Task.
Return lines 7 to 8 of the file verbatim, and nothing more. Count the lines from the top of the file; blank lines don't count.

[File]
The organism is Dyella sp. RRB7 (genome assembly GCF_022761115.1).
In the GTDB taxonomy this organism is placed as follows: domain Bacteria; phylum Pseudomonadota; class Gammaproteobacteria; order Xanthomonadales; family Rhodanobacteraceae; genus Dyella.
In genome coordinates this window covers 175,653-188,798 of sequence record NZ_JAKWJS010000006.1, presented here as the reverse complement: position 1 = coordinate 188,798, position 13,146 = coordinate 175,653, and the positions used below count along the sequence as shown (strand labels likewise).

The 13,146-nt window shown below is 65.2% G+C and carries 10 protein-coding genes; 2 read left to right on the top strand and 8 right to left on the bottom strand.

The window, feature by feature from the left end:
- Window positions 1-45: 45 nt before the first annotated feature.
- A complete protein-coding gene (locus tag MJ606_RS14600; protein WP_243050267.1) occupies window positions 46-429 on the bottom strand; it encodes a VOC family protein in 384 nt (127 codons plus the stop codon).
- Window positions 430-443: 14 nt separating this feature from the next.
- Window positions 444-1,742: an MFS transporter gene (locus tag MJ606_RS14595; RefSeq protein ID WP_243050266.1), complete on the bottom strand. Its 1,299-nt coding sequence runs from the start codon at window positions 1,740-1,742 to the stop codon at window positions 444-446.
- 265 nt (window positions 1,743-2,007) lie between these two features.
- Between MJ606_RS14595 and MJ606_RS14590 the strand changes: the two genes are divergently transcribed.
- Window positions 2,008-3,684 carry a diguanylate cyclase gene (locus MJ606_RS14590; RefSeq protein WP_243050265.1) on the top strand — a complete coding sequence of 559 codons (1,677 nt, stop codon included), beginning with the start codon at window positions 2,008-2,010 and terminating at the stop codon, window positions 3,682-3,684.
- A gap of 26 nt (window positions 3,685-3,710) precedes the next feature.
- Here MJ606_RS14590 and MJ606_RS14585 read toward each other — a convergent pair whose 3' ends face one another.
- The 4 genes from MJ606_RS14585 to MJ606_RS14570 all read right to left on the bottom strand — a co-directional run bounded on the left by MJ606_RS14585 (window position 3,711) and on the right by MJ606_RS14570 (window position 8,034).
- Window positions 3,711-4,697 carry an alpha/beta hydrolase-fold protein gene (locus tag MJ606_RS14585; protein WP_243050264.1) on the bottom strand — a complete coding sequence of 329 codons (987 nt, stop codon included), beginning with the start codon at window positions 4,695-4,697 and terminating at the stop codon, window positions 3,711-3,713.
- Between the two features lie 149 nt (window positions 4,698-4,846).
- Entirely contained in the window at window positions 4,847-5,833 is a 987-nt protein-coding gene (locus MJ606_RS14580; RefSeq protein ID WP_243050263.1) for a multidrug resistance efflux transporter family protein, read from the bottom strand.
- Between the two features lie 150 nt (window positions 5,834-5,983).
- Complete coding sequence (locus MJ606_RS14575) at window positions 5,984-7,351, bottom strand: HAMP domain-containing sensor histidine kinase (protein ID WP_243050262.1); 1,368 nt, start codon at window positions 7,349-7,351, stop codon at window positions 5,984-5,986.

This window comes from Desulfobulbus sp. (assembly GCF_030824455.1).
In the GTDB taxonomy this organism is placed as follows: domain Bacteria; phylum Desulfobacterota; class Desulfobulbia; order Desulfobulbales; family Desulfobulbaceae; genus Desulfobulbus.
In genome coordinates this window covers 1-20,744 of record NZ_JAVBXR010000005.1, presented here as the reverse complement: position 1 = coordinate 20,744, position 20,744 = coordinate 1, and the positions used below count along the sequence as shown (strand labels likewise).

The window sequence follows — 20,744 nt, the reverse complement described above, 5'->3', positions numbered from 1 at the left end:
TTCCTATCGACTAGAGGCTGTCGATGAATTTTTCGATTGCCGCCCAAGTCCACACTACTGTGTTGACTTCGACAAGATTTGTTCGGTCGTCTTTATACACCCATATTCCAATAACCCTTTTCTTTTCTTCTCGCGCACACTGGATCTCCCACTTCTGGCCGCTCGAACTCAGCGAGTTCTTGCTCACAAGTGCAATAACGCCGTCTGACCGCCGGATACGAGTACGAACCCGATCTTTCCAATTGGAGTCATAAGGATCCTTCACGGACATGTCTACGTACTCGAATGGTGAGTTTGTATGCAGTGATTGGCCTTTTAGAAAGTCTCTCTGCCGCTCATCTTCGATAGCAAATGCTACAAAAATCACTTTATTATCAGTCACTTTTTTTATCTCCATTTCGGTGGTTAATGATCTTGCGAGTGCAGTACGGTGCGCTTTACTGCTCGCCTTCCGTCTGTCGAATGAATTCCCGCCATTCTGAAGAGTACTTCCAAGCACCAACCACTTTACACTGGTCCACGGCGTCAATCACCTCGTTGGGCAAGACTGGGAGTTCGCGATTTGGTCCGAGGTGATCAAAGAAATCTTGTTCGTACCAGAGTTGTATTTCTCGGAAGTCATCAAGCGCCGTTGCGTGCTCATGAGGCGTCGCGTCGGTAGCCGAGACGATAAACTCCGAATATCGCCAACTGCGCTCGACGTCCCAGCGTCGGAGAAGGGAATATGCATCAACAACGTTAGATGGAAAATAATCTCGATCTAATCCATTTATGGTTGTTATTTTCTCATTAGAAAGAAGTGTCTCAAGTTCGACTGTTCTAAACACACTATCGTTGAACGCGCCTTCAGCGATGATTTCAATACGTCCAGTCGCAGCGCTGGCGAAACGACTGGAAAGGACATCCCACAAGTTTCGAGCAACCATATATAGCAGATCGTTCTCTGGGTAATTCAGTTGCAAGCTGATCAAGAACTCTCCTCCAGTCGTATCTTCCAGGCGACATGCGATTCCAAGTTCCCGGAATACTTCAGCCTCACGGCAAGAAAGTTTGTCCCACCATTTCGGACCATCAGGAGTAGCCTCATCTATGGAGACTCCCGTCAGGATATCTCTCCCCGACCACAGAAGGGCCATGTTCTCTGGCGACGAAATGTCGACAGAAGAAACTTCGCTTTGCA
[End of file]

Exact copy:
- A complete protein-coding gene (locus tag MJ606_RS14600; protein WP_243050267.1) occupies window positions 46-429 on the bottom strand; it encodes a VOC family protein in 384 nt (127 codons plus the stop codon).
- Window positions 430-443: 14 nt separating this feature from the next.